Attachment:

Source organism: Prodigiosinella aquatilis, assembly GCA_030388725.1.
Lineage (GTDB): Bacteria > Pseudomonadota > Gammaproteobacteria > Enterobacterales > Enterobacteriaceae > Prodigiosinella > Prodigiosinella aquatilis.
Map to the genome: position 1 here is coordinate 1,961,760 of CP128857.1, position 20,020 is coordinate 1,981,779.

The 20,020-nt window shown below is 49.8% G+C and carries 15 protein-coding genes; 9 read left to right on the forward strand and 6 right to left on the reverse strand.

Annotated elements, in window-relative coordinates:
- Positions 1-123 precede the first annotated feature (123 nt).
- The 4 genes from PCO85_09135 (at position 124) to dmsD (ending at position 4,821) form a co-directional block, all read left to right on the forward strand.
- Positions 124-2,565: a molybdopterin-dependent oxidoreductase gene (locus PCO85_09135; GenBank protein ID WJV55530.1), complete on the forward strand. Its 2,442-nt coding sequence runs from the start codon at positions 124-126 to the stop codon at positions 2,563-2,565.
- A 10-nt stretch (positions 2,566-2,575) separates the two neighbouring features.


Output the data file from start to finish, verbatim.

Source organism: Prodigiosinella aquatilis, assembly GCA_030388725.1.
Lineage (GTDB): Bacteria > Pseudomonadota > Gammaproteobacteria > Enterobacterales > Enterobacteriaceae > Prodigiosinella > Prodigiosinella aquatilis.
Map to the genome: position 1 here is coordinate 1,961,760 of CP128857.1, position 20,020 is coordinate 1,981,779.

The 20,020-nt window shown below is 49.8% G+C and carries 15 protein-coding genes; 9 read left to right on the forward strand and 6 right to left on the reverse strand.

Annotated elements, in window-relative coordinates:
- Positions 1-123 precede the first annotated feature (123 nt).
- The 4 genes from PCO85_09135 (at position 124) to dmsD (ending at position 4,821) form a co-directional block, all read left to right on the forward strand.
- Positions 124-2,565: a molybdopterin-dependent oxidoreductase gene (locus PCO85_09135; GenBank protein ID WJV55530.1), complete on the forward strand. Its 2,442-nt coding sequence runs from the start codon at positions 124-126 to the stop codon at positions 2,563-2,565.
- A 10-nt stretch (positions 2,566-2,575) separates the two neighbouring features.